The origin of the first dwellers of the Canary Islands was in Northern Africa and presents natural and various contrasts with the later level of economic and social development.
Islands such as Gran Canaria , for example, achieved a certain degree of agricultural development sooner than the rest of the archipelago, while their beliefs were as varied as they were complex.
The use of caves as dwellings – and not only as a storehouse for agricultural tools or as a stable – is still a constant in the Canary Islands, an aboriginal cultural heritage that was well versed in the advantages of digging rooms in the depths of the mountains when the surrounding environment was favourable.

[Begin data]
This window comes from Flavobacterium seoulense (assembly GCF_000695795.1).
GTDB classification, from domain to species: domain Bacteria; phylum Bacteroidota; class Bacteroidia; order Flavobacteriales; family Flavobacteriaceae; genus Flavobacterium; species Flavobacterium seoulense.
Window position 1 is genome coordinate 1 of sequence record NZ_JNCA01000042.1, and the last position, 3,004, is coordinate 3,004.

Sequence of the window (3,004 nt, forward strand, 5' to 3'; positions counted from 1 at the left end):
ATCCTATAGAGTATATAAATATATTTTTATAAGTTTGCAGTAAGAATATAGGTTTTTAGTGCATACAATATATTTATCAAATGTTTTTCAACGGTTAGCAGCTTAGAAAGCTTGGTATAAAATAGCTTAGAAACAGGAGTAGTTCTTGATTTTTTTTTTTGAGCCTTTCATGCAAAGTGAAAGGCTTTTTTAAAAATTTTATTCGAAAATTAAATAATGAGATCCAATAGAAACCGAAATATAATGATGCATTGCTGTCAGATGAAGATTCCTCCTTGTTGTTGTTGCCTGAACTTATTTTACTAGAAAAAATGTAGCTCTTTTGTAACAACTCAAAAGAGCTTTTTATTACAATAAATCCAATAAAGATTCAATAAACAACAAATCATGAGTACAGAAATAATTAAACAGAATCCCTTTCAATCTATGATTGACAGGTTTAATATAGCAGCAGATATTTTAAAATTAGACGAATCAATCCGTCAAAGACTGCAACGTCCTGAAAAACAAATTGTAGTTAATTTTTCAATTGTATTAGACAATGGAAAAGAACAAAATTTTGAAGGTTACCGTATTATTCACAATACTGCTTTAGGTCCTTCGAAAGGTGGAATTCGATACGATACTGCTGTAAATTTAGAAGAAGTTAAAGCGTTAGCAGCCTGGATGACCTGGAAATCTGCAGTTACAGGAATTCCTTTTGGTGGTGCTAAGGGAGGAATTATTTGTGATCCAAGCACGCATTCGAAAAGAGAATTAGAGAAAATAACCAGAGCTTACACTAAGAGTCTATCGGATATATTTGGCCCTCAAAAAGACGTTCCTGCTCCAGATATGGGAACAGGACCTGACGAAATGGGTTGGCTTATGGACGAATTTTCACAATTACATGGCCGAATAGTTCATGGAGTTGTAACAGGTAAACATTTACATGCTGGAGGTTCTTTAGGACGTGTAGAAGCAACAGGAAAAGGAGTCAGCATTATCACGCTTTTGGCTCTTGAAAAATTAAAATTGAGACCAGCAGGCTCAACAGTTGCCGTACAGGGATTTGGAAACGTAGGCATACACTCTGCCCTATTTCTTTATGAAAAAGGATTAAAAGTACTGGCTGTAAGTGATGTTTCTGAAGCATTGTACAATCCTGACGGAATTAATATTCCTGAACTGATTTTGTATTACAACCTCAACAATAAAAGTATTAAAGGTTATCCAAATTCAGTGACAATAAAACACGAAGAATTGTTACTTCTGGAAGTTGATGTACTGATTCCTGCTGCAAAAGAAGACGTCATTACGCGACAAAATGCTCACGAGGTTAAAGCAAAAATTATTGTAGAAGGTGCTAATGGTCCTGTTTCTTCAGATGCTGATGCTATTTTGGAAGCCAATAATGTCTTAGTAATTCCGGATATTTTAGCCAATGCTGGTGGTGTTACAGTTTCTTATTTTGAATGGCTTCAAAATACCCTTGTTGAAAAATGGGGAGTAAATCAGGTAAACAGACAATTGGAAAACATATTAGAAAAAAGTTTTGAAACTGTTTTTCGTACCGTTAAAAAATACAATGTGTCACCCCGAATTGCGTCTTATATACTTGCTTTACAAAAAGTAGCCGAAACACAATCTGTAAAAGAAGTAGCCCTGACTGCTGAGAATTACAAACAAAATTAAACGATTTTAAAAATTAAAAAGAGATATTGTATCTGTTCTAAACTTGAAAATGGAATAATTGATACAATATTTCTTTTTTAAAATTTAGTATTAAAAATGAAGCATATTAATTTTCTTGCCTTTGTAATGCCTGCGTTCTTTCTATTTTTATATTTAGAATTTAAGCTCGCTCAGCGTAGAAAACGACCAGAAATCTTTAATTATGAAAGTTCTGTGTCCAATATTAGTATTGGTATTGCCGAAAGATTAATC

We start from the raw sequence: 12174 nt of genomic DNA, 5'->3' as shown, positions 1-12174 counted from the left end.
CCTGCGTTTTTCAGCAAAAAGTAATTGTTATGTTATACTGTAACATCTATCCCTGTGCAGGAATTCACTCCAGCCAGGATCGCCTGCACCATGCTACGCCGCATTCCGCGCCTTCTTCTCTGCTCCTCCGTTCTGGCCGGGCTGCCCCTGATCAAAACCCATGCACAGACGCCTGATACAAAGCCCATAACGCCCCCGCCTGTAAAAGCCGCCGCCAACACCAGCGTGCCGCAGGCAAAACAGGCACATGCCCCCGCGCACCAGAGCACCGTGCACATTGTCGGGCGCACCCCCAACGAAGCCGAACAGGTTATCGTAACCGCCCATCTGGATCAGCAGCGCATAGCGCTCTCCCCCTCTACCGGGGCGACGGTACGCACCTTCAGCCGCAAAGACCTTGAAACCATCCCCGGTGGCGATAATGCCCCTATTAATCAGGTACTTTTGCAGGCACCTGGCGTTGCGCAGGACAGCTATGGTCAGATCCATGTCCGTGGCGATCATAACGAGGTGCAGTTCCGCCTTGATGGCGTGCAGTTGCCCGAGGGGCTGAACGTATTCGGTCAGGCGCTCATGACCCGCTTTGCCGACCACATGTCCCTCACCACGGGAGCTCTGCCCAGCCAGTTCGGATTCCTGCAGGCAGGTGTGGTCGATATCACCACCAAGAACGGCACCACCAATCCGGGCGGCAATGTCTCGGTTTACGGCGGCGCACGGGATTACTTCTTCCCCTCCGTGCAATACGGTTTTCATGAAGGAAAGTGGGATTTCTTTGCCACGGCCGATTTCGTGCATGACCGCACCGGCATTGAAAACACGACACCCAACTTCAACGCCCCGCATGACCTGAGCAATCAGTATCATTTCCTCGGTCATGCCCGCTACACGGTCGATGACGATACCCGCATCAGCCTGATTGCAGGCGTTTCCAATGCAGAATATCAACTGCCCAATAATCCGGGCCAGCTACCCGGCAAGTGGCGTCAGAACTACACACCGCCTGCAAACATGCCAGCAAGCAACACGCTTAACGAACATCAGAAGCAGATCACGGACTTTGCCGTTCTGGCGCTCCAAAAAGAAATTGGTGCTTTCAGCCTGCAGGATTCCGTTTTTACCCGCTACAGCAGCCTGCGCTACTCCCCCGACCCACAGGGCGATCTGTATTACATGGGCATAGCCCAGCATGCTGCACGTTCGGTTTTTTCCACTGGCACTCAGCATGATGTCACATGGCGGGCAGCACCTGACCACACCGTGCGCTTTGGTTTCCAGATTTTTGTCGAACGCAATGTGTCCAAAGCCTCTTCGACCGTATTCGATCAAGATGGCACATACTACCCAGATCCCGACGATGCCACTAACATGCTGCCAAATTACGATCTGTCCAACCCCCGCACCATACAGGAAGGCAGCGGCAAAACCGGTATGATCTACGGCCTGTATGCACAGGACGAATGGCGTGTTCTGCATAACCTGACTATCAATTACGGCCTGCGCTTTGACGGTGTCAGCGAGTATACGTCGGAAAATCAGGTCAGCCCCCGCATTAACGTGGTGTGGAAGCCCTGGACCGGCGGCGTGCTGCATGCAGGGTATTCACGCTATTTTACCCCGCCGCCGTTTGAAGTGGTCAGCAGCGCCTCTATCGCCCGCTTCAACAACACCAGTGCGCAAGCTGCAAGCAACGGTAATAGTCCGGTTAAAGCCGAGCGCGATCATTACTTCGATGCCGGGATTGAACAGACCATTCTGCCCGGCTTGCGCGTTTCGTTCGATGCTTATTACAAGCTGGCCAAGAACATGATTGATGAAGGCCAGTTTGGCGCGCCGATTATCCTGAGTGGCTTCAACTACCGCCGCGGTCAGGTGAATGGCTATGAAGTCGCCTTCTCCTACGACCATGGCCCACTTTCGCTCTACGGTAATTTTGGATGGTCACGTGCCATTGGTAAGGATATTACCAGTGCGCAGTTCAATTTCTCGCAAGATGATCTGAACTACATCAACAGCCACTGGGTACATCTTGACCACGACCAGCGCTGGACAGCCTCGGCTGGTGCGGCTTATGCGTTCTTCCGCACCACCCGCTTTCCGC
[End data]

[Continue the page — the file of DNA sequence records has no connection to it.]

Precisely in Gran Canaria is where the largest integrated settlements can be found almost completely of cave-homes, such as in Artenara, Bermeja Cave (Cueva Bermeja), in Guayadeque, La Atalaya de Santa Brígida, Hoya de Pineda and several others.
This more or less idyllic world experimented quite a rude shock with European culture at the beginning of the XV century. The first dwellers of all the islands had a similar culture, but with time, their isolation brought about their disappearance, although evidences remain of that remote common origin.